I read this book over an especially hectic three-day period because it's that kind of book -- impossible to put down for long.
Even though Ashley R-CI read this book over an especially hectic three-day period because it's that kind of book -- impossible to put down for long.
Even though Ashley R-C was a particularly tough child, she was badly damaged by the myopic foster system in which she spent nearly a decade. As I read the book, it especially sickened me to consider the fate of other mismanaged, abused foster children who lacked Ashley's intelligence and survival instincts, such as her own younger brother, "who could never play by the rules."
At the center of the book is an ogre foster couple who lie and manipulate their way out of complaint after complaint. One of the main reasons I found the book compelling, aside from the excellent writing, is that I developed an intense hope that the monster couple would get some serious jail time. Really serious jail time.
The humor in Suzanne Davis very Seinfeld-esque in that it involves an admittedly flawed single person looking for love in NYC and does a hilarious spiThe humor in Suzanne Davis very Seinfeld-esque in that it involves an admittedly flawed single person looking for love in NYC and does a hilarious spin on some of that individual's more depressing situations.
Insightful, well-written and laugh-out-loud hilarious. ...more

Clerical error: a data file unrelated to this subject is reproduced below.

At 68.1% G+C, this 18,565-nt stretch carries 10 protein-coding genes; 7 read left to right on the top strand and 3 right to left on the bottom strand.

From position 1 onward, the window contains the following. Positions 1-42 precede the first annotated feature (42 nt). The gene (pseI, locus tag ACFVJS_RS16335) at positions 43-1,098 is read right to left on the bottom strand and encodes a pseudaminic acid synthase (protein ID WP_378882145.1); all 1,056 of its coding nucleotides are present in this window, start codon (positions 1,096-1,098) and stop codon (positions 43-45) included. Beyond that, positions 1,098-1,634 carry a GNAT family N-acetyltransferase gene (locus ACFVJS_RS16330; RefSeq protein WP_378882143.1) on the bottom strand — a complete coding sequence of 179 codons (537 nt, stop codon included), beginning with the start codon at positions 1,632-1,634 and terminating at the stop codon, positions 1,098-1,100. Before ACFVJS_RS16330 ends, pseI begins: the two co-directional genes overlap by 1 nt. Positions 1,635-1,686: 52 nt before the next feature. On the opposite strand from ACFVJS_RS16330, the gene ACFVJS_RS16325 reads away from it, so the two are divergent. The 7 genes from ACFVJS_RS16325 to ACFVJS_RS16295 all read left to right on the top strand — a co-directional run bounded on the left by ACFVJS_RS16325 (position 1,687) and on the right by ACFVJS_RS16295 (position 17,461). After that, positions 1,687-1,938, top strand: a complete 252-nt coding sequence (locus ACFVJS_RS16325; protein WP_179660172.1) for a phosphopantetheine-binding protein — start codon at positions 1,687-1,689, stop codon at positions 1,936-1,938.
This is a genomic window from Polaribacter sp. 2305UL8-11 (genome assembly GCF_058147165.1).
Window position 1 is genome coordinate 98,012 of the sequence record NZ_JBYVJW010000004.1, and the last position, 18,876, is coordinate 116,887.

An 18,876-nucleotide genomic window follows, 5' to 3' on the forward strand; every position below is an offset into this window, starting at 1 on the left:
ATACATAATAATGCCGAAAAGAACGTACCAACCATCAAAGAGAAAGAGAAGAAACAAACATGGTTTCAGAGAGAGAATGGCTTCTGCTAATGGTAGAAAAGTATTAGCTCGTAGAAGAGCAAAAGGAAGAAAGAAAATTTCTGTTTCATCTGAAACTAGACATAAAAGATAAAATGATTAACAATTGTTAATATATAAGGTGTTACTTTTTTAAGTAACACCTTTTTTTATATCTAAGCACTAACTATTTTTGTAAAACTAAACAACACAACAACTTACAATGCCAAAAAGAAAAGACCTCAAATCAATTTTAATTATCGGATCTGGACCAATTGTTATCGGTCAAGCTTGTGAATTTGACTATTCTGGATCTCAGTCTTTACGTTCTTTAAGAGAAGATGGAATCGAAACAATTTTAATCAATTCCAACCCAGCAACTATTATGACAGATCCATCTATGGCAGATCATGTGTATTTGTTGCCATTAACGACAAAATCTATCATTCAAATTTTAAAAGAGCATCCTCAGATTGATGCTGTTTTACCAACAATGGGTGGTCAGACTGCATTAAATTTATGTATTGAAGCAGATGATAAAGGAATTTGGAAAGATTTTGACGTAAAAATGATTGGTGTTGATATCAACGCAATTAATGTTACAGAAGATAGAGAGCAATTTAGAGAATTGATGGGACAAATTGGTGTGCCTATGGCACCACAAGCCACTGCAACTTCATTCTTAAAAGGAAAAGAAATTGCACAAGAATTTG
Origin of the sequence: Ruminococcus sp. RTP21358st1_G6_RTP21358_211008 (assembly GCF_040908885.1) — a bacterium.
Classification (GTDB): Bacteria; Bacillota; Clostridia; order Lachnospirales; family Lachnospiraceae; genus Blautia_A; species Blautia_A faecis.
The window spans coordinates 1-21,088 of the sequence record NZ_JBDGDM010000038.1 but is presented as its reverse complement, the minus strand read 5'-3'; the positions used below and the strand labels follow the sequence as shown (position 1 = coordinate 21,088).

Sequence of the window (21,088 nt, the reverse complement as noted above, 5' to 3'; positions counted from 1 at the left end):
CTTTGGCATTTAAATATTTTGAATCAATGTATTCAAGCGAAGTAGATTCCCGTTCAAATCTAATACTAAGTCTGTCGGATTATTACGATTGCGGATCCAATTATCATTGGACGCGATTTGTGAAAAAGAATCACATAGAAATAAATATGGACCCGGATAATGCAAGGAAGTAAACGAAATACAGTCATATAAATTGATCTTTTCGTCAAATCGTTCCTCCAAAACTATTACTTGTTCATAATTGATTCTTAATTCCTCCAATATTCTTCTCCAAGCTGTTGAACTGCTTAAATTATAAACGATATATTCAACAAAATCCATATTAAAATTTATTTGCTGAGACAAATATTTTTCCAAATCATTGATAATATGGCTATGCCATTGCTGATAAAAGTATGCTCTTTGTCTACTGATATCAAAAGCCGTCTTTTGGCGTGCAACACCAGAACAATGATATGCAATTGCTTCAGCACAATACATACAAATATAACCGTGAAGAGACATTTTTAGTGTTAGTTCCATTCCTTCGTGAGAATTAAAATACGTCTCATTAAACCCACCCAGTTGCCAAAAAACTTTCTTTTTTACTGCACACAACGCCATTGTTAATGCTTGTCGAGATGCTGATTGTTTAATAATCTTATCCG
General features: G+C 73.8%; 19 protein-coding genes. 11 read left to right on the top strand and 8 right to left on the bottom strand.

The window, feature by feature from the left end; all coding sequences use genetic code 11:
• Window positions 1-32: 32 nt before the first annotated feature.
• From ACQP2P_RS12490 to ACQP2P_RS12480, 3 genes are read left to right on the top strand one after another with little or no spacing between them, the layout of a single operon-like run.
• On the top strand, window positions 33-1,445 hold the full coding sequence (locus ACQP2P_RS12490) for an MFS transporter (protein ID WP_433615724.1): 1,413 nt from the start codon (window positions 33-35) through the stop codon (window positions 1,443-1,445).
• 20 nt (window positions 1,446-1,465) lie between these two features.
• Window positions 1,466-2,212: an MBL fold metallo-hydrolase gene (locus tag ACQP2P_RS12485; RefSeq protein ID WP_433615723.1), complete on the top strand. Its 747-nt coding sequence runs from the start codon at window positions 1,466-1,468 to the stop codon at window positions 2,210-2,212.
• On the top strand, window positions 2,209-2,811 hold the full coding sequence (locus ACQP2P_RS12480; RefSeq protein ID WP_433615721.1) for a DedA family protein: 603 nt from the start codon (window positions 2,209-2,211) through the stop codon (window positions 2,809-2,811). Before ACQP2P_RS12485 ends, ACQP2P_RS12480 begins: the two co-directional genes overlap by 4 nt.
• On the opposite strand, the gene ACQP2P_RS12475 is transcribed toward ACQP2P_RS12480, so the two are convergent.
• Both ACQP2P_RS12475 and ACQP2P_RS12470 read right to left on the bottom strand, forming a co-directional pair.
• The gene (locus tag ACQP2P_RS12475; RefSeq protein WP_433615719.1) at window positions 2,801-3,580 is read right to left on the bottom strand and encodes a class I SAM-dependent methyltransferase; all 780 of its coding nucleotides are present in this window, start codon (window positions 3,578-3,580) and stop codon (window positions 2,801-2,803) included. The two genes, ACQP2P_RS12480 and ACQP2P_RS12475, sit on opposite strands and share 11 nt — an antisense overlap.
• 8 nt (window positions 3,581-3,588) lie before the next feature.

As a fan of the Harry Potter series I probably should have attempted to read JK Rowling's foray into adult literature long before last fall when a felAs a fan of the Harry Potter series I probably should have attempted to read JK Rowling's foray into adult literature long before last fall when a fellow bibliophile gave me a copy for my birthday. I jumped in eagerly, not only because of my friendship with said bibliophile, but because the reviews were so varied -- running the gamut between disgust and delight -- and I wondered what my opinion would be. Here it is.
After the main character -- a good little man who casts an enormous shadow -- dies on the second page, the reader is introduced to a diverse cast of characters, all of whom are affected in some way by this death. How many characters? Quite a few. It got so that I felt compelled to print out a character sheet just to keep everyone straight. Turns out I didn't need it for long: all the characters eventually became quite distinct as their stories intertwined brilliantly all the way to a denouement that must be the most bittersweet I've ever read.